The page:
The study concluded that at high temperature, migration of trace levels of BPA from some non-polycarbonate baby bottles and bottle liners was observed. However, these testing conditions were designed to represent a "worst case" scenario, and were significantly harsher than would be found in normal use.

Based on Health Canada's screening assessment of BPA, the trace levels detected in this study are much lower than those that could cause health effects. Health Canada wishes to reassure Canadians that at this time, the Department has no concerns with respect to the safety of baby bottles or bottle liners made from non-polycarbonate plastic.

Table 1. Summary results of BPA migration from bottles and bottle liners using water. Results are presented in micrograms per litre (µg/L) - equivalent to parts per billion.
Baby Bottle Brand 2-Hour High Temperature Migration
22-Hour High Temperature Migration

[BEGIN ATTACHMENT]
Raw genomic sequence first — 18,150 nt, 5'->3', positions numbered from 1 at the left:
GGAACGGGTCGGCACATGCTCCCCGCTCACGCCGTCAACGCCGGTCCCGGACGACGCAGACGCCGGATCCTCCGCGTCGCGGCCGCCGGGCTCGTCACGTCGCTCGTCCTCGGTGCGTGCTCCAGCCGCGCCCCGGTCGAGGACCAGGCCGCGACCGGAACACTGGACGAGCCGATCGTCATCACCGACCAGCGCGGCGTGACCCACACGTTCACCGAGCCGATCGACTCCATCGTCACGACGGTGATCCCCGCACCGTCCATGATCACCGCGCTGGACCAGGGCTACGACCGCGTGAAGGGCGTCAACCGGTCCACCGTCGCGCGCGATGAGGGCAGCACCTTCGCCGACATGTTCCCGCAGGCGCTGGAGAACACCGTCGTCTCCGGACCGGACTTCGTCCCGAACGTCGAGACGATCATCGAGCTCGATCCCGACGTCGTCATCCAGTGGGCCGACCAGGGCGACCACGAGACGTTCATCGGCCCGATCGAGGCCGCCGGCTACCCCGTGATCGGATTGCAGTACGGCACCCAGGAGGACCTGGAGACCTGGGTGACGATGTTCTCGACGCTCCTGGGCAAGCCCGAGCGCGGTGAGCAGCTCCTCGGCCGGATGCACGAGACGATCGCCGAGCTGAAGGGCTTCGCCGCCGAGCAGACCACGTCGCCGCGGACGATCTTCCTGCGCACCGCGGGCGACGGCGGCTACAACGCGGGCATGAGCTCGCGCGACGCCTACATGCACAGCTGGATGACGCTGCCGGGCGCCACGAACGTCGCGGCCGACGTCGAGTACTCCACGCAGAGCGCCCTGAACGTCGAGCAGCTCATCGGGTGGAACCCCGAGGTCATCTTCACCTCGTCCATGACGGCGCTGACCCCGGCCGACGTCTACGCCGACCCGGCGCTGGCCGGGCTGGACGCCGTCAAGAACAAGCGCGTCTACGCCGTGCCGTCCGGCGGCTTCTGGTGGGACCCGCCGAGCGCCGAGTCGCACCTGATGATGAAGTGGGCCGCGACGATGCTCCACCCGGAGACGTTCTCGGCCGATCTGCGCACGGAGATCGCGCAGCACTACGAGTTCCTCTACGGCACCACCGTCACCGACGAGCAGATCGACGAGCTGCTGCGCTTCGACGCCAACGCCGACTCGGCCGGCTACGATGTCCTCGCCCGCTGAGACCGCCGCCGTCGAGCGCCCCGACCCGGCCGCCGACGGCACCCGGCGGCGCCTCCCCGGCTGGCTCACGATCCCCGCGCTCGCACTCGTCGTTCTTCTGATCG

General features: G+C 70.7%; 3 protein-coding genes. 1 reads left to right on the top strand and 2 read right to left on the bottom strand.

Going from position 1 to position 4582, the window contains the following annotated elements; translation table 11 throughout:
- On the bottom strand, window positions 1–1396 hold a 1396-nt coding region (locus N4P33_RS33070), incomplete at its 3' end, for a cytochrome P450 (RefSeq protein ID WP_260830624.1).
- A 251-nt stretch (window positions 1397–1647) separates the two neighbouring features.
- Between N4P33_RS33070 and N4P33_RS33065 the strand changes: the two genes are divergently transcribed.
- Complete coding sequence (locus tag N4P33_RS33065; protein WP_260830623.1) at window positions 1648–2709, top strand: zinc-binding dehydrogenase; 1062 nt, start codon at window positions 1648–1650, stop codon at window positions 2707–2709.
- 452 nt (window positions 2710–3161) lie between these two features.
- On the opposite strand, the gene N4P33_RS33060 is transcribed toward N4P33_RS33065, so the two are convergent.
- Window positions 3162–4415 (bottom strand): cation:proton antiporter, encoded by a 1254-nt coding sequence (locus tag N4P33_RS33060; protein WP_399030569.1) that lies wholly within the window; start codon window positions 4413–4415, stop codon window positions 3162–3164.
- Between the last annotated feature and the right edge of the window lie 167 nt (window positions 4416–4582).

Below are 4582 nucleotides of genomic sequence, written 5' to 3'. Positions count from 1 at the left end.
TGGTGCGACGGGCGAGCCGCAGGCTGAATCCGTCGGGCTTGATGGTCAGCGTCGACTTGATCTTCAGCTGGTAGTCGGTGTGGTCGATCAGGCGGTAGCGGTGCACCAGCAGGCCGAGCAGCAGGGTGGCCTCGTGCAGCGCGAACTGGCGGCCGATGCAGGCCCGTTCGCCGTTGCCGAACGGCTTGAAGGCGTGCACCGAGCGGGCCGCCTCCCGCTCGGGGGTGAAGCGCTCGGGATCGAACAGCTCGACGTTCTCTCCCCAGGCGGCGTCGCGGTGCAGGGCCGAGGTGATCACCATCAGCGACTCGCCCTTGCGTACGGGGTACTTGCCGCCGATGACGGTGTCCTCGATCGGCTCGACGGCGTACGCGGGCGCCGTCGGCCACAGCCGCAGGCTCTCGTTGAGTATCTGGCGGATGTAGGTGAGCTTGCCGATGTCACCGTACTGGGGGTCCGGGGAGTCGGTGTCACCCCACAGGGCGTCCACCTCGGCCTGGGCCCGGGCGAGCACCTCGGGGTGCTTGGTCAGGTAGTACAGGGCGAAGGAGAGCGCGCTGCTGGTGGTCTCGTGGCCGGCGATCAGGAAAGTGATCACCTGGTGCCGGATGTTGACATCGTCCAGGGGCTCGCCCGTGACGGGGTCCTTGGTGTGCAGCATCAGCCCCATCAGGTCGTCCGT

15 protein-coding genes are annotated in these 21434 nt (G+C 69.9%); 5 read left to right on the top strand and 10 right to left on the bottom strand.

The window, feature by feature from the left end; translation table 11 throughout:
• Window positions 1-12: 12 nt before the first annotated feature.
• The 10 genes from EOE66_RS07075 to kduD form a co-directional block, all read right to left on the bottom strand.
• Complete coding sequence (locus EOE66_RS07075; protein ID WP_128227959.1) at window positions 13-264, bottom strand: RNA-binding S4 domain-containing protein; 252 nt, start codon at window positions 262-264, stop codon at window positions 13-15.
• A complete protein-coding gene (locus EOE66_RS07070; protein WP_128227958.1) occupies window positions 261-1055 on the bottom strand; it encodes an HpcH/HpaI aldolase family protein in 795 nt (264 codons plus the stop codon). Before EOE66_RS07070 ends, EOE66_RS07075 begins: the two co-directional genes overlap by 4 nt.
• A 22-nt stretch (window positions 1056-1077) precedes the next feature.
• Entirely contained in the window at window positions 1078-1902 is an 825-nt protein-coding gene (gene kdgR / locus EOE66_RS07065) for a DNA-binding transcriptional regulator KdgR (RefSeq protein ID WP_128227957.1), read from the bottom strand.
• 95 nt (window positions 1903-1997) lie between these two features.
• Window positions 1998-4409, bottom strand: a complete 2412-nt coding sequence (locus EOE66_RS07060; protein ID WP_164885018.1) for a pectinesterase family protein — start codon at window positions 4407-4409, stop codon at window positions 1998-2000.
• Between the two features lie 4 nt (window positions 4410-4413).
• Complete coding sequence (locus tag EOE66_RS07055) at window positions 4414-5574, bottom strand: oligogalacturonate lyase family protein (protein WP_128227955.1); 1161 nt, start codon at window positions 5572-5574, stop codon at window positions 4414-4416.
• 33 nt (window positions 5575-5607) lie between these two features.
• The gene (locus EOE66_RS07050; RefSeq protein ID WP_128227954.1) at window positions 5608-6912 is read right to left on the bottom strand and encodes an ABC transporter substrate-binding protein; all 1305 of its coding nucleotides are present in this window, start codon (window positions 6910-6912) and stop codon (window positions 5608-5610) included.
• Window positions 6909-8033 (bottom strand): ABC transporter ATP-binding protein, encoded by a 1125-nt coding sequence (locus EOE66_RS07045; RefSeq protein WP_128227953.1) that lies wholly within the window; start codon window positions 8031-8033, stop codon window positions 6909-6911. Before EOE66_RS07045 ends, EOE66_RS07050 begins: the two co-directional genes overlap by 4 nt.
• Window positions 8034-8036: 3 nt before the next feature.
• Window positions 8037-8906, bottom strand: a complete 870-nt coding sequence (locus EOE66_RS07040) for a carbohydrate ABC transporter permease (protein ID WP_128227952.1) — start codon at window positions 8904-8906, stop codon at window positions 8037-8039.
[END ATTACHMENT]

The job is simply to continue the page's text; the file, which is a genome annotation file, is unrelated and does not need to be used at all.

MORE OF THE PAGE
94-Hour High Temperature Migration
238-Hour High Temperature Migration

Table 1 footnotes

Table 1 footnote 1

Method detection limit (MDL) = 0.00005 µg/L (This is the lowest concentration which can be reliably detected using this method.)

Non-Polycarbonate Baby Bottles
Gerber 0.0071 0.00078 0.0064 0.0252
Born Free 0.0034 Not Detected Not Detected Not Detected
Think Baby Not Detected Not Detected Not Detected Not Detected
Green to Grow 0.0014 0.0018 Not Detected Not Analyzed
Medela 0.0026 0.0026 0.0035 0.0134
Baby/Bébé 0.0024 0.0071 0.0117 0.0021
Nuby 0.0072 0.0105 0.0088 0.0107
Whittlestone Not Detected Not Detected 0.1694 0.0141
Dr. Brown 0.0643 0.3478 0.6004 0.9059